Much of the information below is provided by the American Chesapeake Club,  Teamchesapeake and

I highly encourage donations to the American Chesapeake Club Charitable Trust to help fund research for this dibilitating disease.

View videos of dogs afflicted with DM (videos are used with permission of Billy Smith, Tiger’s owner).


What is Degenerative Myelopathy?

Degenerative myelopathy (DM) is a progressive neurological disease that results in destruction of tissue within the spinal cord, usually in middle aged or older dogs. It is similiar to  Amyotrophic Lateral Sclerosis (ALS or Lou Gehrig’s Disease) in humans. The disease’s onset usually occurs between 8 and 14 years of age.

The spinal cord is wrapped in a protecive membrane called the mylin sheath. Like insulation around an electrical cord, it protects the electral pathway of the nerves running down the dog’s spine. When this membrane becomes weak and starts to deterioate, it is known as a myelopathy (myelo=myelin sheath, pathy=disease). Once this protective layer deteriorates, the nerves themselves are at risk of degeneration. DM consists of both myelin and spinal cord nerve fiber degenration.

Since one of the most important functions of the spinal cord is to conduct signals from the brain to the nerves controlling the hind limbs, the principal clinical feature (visible symptom) of degenerative myelopathy is poor control over hindlimb function. Dogs with degenerative myelopathy show a lack of coordination in both hind limbs, together with a degree of muscle weakness.

DM starts slowly and affects the rear legs first. Early signs may go unnoticed by the owner. Slight dragging of a back foot, wearing of the toenails on the affected foot or feet can be an early sign. More advanced signs are dogs that might knuckle over on both paws, cross hind limbs (especially when turning in tight circles) and swing hind limbs wide or take abnormally long strides. Over time, the hindquarters become progressively weaker, until the dog can no longer support its own weight. Eventually, the disease leads to complete paralysis.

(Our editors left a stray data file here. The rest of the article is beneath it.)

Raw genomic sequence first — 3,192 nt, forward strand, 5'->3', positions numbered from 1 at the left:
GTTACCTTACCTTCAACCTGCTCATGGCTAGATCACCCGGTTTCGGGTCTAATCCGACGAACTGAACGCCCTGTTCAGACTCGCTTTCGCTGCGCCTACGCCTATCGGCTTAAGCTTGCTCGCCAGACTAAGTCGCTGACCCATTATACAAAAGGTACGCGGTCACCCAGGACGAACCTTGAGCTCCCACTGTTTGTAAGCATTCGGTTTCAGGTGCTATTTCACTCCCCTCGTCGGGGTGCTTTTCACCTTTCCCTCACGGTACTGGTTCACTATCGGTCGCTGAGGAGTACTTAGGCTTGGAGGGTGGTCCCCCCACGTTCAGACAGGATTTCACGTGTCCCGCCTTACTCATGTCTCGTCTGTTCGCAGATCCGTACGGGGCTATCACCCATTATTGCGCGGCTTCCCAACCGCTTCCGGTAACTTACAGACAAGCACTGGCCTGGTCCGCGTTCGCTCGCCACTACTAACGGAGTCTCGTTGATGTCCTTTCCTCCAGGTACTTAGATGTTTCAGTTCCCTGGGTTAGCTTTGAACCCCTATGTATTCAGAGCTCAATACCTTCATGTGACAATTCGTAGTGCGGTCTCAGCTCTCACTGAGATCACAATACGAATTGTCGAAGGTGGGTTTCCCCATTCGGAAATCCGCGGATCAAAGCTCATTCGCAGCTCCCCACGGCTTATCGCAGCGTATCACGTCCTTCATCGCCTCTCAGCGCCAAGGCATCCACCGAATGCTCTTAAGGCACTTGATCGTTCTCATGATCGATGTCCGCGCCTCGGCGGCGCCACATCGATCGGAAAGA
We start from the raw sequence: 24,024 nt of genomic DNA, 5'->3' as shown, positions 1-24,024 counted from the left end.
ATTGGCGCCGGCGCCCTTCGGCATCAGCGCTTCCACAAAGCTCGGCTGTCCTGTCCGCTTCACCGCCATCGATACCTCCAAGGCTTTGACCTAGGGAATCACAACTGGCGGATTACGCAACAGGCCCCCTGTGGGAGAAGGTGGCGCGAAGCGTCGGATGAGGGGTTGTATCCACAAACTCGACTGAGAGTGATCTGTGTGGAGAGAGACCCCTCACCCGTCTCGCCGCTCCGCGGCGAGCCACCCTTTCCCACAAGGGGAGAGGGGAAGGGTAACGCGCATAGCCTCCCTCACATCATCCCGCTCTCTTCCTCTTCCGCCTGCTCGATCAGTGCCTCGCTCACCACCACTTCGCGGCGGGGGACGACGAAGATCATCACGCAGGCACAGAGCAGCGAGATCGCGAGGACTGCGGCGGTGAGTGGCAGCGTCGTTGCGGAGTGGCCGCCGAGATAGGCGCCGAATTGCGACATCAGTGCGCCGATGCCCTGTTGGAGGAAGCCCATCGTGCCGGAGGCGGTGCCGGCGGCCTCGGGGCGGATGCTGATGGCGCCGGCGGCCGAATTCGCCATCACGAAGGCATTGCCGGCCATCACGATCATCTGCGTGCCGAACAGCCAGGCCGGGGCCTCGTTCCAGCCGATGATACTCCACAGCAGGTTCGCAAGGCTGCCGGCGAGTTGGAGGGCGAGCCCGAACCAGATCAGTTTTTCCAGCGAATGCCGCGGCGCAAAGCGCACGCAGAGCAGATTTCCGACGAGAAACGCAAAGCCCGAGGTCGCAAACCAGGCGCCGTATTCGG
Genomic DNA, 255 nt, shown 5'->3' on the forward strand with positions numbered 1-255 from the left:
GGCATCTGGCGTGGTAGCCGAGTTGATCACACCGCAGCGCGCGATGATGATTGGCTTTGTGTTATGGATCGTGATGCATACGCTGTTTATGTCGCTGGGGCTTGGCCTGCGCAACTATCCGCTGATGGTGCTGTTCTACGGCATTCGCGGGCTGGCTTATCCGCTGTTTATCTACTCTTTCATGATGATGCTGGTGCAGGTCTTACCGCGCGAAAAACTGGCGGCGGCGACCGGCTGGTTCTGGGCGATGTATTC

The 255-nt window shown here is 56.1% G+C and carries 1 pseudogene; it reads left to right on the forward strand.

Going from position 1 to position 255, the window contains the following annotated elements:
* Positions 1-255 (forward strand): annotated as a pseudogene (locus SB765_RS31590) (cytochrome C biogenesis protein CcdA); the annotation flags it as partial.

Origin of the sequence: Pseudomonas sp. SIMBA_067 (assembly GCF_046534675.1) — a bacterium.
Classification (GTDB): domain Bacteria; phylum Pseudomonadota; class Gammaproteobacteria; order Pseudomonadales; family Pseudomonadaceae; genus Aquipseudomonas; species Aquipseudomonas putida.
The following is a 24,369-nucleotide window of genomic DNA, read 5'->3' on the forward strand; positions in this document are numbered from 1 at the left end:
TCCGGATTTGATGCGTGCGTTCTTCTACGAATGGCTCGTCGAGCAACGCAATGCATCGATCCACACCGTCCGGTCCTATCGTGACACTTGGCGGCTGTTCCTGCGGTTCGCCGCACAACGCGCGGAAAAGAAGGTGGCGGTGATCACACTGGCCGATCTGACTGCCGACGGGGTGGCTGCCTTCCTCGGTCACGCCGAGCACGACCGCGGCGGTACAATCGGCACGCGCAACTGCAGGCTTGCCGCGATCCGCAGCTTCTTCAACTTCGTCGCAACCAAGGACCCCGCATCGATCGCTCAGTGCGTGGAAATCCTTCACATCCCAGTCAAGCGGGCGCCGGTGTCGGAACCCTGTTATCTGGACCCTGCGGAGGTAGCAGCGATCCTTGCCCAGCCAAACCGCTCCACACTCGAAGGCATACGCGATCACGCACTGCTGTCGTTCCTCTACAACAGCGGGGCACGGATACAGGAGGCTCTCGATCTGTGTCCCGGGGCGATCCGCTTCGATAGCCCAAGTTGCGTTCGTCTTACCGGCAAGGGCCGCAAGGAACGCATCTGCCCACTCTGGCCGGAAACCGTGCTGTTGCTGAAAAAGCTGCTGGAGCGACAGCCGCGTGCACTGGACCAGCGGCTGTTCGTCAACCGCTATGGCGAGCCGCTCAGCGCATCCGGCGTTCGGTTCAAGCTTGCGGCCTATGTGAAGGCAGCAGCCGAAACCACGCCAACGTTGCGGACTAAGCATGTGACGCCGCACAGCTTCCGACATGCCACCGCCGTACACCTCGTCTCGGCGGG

It is difficult to accurately diagnose DM as many other conditions can have similiar early symptoms. Injuries, bulging or ruptured vertebral disks, hip dysplasia, cruciate ligament ruptures, and many other things can show as a slight draggng of a hind foot, or wobbling when walking. To properly diagnose DM, all these other issues must be ruled out first before DM is considered. Diagnosis of the disease is only possible through magnetic resonance imaging (MRI) and cerebrospinal fluid (CSF) tap, or through autopsy. Even an MRI diagnosis can be incorrect as it does not pinpoint DM. An MRI only rules out other similiar diseases.

There is currently no available cure for DM. The disease inevitably progresses over a variable period of time - anywhere from 6 months to 3 years. Ultimately, affected dogs lose the ability to walk in both hind limbs and at this point, most owners elect for euthanasia.

 How do Chesapeakes get DM?

DM is an inherited condition, and is polygenic in inheritance. This means that several genes, together with perhaps some environmantal factors, combine to create the disease in dogs. Currently, there is a DNA-based test for DM. It looks at only one of the genes that contributes to DM. The gene it identifies is simple recessive. The inheritance mode(s) of the other gene(s) involved with DM are unknown at this time.

What is a Polygenic Trait?